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If you don’t offer flexible working options, don’t be surprised if you lack the support of your employees. While it’s difficult to let go of old models, the workplace is evolving and businesses need to change with the times. And flexible working is a win for employers, too, with Gartner research showing that 43% of workers are more productive when they can choose their hours rather than commute.

Retain your best talent by joining the program and offering more flexible work arrangements. This may include offering remote positions, compressed working hours, early workweeks, or sabbaticals.

4. Model healthy work-life boundaries

If your corporate culture is filled with toxic habits but you don’t know how to break them, look at the top of the tree. Managers are responsible for setting expectations for the team—those who email or Slack at midnight give the wrong impression. Many “quiet quitters” who have chosen to delete business apps from their phones are simply trying to break the burnout cycle, which starts at the top.

Empower your team by creating a clear communication policy that outlines when and how all employees should engage with each other during work hours, and expectations for a communication break daily and weekends.

There’s also room for healthier work-life boundaries throughout the workday. When your employees’ schedules consist of Zoom call after Zoom call, insist that you take comfort breaks between meetings. You can also introduce meeting days or switch to asynchronous tools to give employees a break from the constant “on”.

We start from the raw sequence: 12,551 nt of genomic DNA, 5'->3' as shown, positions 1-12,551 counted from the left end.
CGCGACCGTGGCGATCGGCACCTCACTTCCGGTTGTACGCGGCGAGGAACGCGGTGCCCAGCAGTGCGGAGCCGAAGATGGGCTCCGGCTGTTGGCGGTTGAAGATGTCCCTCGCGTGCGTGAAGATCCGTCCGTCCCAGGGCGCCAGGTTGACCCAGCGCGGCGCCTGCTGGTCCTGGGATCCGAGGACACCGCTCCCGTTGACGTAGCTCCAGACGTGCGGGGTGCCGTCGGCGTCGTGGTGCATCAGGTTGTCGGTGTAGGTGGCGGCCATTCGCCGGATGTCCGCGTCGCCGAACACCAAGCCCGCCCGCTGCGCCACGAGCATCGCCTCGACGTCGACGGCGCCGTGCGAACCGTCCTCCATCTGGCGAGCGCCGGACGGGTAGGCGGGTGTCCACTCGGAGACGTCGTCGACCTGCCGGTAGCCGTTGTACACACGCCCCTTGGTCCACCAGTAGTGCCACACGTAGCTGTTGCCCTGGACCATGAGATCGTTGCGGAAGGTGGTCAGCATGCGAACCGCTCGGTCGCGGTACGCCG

See also: 5 Ways to Ensure Employee Satisfaction at Your Company

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5. Check employee benefits

Employee Perks are the ultimate way to support your workforce. Start by surveying your employees to understand what they want and need from their benefits package – this would work well in a 360 degree feedback questionnaire. Some of the most popular benefits include health insurance, retirement plans, paid time off, and student loan repayment assistance. But mental health services, childcare assistance, pet insurance, and fertility benefits are also great ways to acknowledge that your team members have a life outside of work.

Company-wide closures are becoming increasingly popular as vacation pay for employees. The idea is simple: the office closes and every employee takes the same week of vacation time so employees don’t get stressed about being out of the office. There is no pressure to report for work as nothing happens. This is an important way to encourage employees to take their full vacation entitlement and enjoy some much-needed rest and relaxation.

Don’t wait for quiet quitters to actually quit

Quiet is a relatively new trend, and we’ve yet to see how it plays out. But combined with the big reorganization, it’s not too much of a leap to predict that many silent quitters will end up jumping ship to be with a more supportive employer.

As soon as your employees decide to make positive changes to their individual work situation, they are already discouraged. Get ahead of the trend by taking action now to eliminate all signs of workplace toxicity so your organization is filled with motivated and rejuvenated employees.